`A Christmas Carol' tradition: long ticket lines, cider, song

Show raises spirits on stage, street

November 22, 2006|By Ruma Kumar | Ruma Kumar,Special to the Sun

When he finished his shift at the U.S. Bureau of Engraving and Printing in Washington at 11 Friday night, Tom Ridgely didn't take the train back to his warm Cambridge home as he usually does.

Instead he drove to the Colonial Players box office in Annapolis. It was midnight when he found a spot as close to the theater door as possible, settled into his folding chair and cocooned himself in a thick sleeping bag.

He managed to get some sleep, until a second person showed up at 4 a.m. with a buzzing space heater.

And thus began the traditional line for tickets to the popular Colonial Players production of A Christmas Carol.

By 8 a.m., a solid hour before the box office was to open, the line stretched down East Street, wrapped around State Circle and down Maryland Avenue. Families bundled themselves in quilts and sleeping bags.

The performance, now in its 25th year, has always brought long lines with it. Families like the Ridgelys make a tradition out of it. Last year, they didn't get the performance they wanted. So this year, Tom Ridgely made sure he was first in line so they could get tickets for the 2 p.m. Dec. 16 show, the only time they could bring the entire family.

Ridgely's wife, Cathie, three daughters and son arrived at 6 in the morning with coffee in hand. The youngest, 4-year-old Zach, was particularly disoriented because of the early-morning rise. His mother coaxed him out of bed telling him to get his flashlight. "We're all going on an adventure," she told him.

Families form the long lines for tickets to A Christmas Carol to honor a long-standing local tradition, and the troupe encourages it by not allowing online purchases for the production. Tickets can only be bought in person or by mail. Standing in line is as much a part of the experience as watching the show, said Carol Youmans, marketing director for Colonial Players.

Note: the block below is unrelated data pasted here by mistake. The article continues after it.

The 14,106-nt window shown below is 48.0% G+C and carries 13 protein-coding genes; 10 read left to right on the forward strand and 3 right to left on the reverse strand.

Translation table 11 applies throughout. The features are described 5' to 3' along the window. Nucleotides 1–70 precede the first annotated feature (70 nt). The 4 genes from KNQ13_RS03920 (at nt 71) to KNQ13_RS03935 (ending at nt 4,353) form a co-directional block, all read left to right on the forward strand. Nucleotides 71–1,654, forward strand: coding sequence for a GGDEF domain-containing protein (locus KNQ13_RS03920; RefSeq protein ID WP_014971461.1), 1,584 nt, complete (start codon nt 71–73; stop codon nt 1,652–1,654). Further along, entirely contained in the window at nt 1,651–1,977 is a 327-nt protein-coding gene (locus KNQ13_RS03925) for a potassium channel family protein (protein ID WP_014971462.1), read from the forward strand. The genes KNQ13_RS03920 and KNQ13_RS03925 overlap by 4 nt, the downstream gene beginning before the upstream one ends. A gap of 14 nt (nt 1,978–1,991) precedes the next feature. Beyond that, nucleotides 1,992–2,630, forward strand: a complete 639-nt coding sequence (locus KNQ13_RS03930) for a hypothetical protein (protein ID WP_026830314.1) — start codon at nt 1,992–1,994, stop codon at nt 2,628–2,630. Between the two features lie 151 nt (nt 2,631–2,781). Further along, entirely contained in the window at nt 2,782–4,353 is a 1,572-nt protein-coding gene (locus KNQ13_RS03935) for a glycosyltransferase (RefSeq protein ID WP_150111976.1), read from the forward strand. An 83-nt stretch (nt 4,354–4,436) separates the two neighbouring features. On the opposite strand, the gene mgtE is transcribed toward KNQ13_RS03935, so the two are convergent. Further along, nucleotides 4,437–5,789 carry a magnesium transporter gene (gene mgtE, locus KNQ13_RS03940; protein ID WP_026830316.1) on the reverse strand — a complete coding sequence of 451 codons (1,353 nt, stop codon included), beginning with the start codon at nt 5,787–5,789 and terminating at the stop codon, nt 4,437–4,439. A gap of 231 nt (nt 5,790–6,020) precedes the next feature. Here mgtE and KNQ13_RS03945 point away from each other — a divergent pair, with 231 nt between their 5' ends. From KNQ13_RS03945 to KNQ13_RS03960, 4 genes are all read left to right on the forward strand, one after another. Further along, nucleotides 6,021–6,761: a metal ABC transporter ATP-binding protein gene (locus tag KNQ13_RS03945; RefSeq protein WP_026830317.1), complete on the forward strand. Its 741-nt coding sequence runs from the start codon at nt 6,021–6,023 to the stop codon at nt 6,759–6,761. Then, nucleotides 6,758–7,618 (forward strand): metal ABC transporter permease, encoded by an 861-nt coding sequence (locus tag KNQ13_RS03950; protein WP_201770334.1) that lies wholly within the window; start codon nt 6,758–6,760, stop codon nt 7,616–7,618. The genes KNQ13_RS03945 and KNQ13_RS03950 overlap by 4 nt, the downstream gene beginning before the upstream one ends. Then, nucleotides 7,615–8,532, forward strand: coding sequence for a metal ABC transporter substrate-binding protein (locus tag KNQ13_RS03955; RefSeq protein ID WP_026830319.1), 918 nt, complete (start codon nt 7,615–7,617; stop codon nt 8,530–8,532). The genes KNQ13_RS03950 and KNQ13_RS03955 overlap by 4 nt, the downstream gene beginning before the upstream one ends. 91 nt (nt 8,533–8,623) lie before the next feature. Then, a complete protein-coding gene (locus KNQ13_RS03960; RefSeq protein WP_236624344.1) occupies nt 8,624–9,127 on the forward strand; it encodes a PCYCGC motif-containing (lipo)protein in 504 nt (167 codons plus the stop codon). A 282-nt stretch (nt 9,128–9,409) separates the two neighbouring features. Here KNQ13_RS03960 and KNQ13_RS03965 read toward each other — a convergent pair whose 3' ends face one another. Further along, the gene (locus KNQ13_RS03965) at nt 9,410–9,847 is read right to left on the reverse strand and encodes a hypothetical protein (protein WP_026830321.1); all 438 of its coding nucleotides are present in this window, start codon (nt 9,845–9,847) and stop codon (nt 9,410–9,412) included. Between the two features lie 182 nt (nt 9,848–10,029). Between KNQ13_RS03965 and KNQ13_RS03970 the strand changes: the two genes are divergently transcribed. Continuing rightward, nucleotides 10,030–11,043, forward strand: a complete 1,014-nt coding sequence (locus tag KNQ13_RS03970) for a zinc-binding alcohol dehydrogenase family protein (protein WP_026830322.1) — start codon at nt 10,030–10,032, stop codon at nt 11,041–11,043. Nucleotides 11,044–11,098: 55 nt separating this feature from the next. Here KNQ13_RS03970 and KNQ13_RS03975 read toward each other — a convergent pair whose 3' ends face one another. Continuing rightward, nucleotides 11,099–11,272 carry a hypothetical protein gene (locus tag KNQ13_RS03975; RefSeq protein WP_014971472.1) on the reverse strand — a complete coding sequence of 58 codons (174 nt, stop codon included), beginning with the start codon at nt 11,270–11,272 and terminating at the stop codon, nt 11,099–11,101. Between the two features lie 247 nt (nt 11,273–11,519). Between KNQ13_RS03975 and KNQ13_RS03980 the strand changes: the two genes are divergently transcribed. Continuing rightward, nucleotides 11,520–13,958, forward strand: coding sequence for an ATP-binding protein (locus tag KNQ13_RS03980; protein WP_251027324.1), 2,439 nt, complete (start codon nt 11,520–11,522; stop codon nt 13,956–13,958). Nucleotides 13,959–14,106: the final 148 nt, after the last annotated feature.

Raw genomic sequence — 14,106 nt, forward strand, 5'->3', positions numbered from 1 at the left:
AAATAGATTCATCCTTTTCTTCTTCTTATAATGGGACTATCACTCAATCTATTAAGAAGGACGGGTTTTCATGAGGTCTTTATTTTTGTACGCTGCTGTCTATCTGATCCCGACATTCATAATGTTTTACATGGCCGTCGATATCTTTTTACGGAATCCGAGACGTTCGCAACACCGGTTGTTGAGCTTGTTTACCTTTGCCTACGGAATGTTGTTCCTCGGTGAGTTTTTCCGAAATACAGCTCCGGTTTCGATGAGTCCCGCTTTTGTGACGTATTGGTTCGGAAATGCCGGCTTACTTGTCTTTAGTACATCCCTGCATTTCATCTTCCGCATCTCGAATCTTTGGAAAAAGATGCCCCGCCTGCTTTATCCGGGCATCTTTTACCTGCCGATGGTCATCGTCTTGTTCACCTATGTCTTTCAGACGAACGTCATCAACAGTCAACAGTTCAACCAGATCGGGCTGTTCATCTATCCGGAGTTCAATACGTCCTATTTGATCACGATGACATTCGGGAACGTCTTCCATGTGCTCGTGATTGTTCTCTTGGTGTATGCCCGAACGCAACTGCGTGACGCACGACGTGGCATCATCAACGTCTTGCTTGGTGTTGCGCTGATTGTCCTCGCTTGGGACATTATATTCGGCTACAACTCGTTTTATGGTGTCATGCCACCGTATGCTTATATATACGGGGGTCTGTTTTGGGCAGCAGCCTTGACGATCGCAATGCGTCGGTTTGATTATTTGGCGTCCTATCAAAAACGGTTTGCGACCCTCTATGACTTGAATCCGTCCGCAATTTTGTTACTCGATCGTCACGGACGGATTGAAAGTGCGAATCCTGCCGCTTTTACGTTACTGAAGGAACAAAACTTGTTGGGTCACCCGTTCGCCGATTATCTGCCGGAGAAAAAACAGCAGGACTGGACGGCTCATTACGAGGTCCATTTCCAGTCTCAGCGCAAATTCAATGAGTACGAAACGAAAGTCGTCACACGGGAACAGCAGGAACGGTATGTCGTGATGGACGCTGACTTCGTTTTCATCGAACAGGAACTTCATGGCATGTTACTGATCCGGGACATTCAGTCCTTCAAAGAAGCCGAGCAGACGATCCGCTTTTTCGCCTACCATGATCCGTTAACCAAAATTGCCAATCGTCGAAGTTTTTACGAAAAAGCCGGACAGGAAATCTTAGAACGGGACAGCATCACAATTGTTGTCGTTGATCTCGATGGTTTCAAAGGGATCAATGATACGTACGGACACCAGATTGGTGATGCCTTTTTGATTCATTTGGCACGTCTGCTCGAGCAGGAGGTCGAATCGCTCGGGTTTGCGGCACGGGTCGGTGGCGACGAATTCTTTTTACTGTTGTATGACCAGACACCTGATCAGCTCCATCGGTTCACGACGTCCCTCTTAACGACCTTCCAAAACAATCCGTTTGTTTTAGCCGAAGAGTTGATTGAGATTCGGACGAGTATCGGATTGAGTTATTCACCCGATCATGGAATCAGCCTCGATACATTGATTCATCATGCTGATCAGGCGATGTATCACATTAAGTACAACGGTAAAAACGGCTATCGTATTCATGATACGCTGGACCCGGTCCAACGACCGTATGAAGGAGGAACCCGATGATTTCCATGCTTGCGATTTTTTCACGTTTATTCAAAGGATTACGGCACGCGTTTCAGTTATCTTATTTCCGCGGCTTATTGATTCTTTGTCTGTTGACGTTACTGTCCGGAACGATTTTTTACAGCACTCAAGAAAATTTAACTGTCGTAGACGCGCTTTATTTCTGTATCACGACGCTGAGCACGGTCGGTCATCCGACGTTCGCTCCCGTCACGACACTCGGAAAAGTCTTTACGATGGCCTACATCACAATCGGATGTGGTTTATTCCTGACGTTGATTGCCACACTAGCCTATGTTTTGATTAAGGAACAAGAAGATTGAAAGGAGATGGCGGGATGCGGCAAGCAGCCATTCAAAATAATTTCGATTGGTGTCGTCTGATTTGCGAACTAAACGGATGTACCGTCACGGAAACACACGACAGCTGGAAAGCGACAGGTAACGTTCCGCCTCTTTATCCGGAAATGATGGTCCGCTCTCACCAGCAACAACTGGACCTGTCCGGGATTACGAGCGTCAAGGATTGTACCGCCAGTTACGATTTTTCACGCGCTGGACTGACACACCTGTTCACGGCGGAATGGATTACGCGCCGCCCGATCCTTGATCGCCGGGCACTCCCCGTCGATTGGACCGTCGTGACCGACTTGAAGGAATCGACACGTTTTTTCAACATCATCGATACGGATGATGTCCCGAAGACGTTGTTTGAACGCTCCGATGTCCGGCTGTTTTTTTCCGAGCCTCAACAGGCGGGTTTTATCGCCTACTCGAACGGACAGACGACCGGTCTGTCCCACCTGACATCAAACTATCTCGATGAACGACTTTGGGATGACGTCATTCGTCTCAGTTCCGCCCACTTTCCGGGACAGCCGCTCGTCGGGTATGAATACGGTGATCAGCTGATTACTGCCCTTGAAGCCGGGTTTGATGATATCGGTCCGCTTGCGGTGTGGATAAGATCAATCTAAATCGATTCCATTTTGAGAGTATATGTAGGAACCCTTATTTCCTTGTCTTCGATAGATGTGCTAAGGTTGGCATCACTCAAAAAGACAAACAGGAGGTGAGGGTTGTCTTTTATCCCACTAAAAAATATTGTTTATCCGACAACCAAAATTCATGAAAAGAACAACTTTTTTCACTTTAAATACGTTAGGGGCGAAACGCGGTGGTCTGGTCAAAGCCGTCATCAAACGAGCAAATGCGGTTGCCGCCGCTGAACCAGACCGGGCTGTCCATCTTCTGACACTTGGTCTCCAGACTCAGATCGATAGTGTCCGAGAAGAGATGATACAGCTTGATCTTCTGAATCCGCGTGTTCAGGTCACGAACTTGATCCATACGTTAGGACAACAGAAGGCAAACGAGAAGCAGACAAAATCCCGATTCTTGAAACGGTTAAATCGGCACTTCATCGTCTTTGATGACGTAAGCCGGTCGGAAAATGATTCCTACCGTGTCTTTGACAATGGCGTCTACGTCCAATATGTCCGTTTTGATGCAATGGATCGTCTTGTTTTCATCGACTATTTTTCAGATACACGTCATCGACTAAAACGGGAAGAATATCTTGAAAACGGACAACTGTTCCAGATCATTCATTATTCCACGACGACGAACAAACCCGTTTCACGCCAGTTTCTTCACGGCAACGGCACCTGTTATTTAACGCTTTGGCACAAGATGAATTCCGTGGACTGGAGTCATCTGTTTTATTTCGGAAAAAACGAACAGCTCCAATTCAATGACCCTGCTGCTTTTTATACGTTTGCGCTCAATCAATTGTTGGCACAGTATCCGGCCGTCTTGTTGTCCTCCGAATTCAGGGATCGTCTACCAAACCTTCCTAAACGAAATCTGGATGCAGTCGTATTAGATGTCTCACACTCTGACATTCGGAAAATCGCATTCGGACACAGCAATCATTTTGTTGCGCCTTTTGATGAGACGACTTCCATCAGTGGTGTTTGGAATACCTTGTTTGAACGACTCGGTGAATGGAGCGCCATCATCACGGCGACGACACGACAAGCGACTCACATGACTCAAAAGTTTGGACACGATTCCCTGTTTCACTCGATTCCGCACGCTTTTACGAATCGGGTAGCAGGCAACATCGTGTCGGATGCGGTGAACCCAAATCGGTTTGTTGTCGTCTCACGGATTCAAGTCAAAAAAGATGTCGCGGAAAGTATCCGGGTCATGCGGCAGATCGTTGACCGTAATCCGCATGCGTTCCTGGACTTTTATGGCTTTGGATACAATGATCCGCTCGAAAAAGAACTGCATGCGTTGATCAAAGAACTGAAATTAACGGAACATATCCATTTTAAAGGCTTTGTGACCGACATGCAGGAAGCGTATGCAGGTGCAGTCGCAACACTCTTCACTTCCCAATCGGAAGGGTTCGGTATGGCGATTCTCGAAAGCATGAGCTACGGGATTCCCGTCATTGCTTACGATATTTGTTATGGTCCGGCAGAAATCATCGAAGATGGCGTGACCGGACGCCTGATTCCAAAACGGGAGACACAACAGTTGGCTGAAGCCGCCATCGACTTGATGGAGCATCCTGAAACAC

"Families come for the inexpensive tickets, for the cider and cookies served by the cast. They listen to the carols," Youmans said. "Families come for all of that."

Fran Marchand, who has managed ticket sales for the event almost since it started, said it's the familiarity of the actors and the spirit of the story that bring locals to the show every year.

The crowds, she said, like seeing some of the same faces over and over again. They are faces like Ed Wintermute's. He's been in the production since it was conceived. When he auditioned for the Ghost of Christmas Present role, the music and score weren't yet finished. The music was written to suit his voice, in fact.

At a time when the market is flooded with large auditoriums and $200 tickets, this is personal, intimate theater. Tickets cost $7, and families feel like they can be a part of an Annapolis institution.

The memory that every year, Ebenezer Scrooge picks a little boy or girl to dance with on stage, drew Joma Mangen, Bob Bernadino and Maureen Keogh to the line.

"You see some of the same actors, and you feel like you know them, like they're family," Mangen said.

Over the years, Scrooge has danced with Maureen and with Mangen's daughters, nephews and nieces. The family friends have gotten tickets to the production for more than two decades, hoping to pass on the Scrooge dancing experience to their children and grandchildren.

The threesome got in line about a quarter to 5 Saturday morning. To kill time, Maureen Keogh watched Pirates of the Caribbean on her video iPod until her batteries died. Then she and her brother-in-law, Bernadino, discussed the complicated logistics of which family members are cooking what and when for Thanksgiving.

Others in line fought off the cold by talking about politics - that always gets the blood warm. John Leocha and Bob Stummeier, who bump into each other in this Christmas Carol line every year, nabbed side-by-side spots this year and chatted about how they couldn't believe Martin O'Malley won the gubernatorial election.

"This is the Republican section here," Leocha warned. "We were just talking about how people have a short memory. How it would've been nice if O'Malley had taken care of Baltimore first. How 295 is a disgrace. ... Don't get me going."

Leocha and Stummeier said they've gotten in line for these tickets for the past 20 years.

Stummeier said, "It gets me in the Christmas spirit. It's a tradition. I don't feel like it's Christmas unless I do this and see A Christmas Carol."

To purchase tickets by mail, send a self-addressed, stamped envelope and check to Colonial Players Box Office, 108 East St., Annapolis 21401. There is a limit of eight tickets per customer. List several choices of show dates and times, in order of preference. Show times are 8 p.m. Dec. 7 and 14; 7 p.m. and 9 p.m. Dec. 8 and 15; 2 p.m., 4 p.m. and 8 p.m. Dec. 9 and 16; and 2 p.m. and 4 p.m. Dec. 10 and 17. Call 410-268-7373 for more information.

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